OLE for Process Control (OPC) is a set of standard interfaces developed to ensure interoperability among control devices from different manufacturers for the transfer of real-time plant data. The OPC Foundation—comprised of representatives from manufacturers of control systems, instrumentation systems, and process control systems—oversees the development and maintenance of the OPC specifications.
The OPC Foundation developed the OPC specifications so you can use devices from more than one manufacturer and interchange devices throughout a plant without having to change the code that communicates with those devices. These specifications also help you control processes and collect data in the plant and then transfer and use that data enterprise-wide.
The OPC Foundation currently maintains eight OPC specifications:
|Note LabVIEW supports the OPC Data Access specification. You can connect to the LabVIEW OPC server from third-party OPC clients. You also can develop OPC clients in LabVIEW to connect to other OPC servers.|
|Note The LabVIEW Datalogging and Supervisory Control Module and the LabVIEW Real-Time Module also support the OPC UA specification. You can use the OPC UA VIs to create OPC UA server or OPC UA client applications.|
The OPC Foundation has released three major versions of the OPC specification. LabVIEW currently supports the following versions of the OPC DA Specification:
Refer to the OPC Foundation Web site for more information about the OPC specifications.
For a local OPC system, you install both the OPC server and the OPC client on the same computer running Windows.
As shown in the following illustration, a plant contains an industrial network of control devices that communicates with the OPC server using an industrial protocol such as serial or ENET.
When the OPC server receives data from the industrial network, the OPC server translates the data into a standard OPC format and makes the data accessible to OPC clients. The OPC clients can read the data or write new data to the devices through the OPC server. The OPC server organizes data into groups and items and exposes the data through a standard interface. Groups allow the OPC client to organize data and make group-level requests for update notifications. Items provide information about the data that the OPC server publishes.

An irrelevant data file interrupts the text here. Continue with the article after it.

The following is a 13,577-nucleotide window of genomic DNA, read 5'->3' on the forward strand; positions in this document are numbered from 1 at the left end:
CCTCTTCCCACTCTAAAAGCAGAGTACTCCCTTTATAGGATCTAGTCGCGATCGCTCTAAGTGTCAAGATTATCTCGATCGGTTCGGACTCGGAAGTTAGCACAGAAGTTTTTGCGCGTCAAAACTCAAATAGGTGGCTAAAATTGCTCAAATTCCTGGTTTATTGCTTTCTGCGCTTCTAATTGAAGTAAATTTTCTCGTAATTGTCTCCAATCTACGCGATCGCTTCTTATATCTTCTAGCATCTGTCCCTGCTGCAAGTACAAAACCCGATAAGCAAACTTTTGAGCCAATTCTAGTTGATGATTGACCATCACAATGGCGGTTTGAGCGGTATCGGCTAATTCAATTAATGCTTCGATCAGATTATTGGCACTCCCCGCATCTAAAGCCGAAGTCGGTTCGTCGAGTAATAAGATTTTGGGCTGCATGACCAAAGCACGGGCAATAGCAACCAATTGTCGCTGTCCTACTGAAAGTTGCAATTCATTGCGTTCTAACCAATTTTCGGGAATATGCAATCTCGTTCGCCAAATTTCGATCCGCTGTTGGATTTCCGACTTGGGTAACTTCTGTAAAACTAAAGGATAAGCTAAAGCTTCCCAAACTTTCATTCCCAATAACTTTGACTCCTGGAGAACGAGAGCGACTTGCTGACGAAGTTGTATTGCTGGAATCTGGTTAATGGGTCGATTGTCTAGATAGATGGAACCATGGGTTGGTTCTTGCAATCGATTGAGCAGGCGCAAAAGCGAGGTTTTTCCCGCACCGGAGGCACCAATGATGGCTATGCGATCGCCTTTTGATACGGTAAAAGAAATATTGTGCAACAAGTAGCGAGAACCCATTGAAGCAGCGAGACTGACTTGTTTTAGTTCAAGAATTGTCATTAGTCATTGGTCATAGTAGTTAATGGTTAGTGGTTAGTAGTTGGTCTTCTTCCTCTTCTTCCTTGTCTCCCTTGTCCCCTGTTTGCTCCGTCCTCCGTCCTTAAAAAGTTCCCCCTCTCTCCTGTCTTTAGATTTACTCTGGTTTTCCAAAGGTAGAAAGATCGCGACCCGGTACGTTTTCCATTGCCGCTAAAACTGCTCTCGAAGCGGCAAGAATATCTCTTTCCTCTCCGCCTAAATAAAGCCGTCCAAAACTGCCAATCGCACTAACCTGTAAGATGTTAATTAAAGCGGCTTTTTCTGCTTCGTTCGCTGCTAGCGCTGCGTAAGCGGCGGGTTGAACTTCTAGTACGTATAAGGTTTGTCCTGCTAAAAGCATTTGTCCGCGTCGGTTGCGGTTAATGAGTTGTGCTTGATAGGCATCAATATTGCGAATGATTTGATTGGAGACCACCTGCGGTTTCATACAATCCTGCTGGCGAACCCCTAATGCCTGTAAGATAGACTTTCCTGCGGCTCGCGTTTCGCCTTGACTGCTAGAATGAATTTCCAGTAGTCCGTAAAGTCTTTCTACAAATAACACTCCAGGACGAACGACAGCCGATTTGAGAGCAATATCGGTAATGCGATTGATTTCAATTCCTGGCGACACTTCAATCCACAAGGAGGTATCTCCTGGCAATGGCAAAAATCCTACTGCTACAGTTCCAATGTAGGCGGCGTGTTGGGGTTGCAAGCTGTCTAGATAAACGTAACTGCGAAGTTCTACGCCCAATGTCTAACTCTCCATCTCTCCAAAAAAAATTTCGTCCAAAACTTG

The OPC server implements several interfaces that depend on COM, a Windows-based technology, to exchange data with OPC servers. This is the reason OPC is available only on Windows platforms. When an OPC client connects to an OPC server, the client specifies which data items to subscribe to and how often to receive updates.
For a remote OPC system, you install the OPC server and the OPC client on different computers. Both computers must run Windows, and you must connect the computers using Ethernet.
You must properly configure DCOM settings on the OPC server to make an OPC server/client system operate properly. DCOM restricts the access rights to specific computers on a domain, and security preferences can prevent OPC clients from communicating with remote OPC servers. Therefore, local OPC is often easier to configure than remote OPC.
You also must configure many Windows settings, such as security, firewalls, and the OPC server and OPC client software. Refer to the Windows Help and Support Center for information about configuring security, DCOM, and firewalls on Windows. Refer to the documentation for the OPC server and OPC client software for information about configuring the OPC server and client.
Configure the settings in the following order for best results: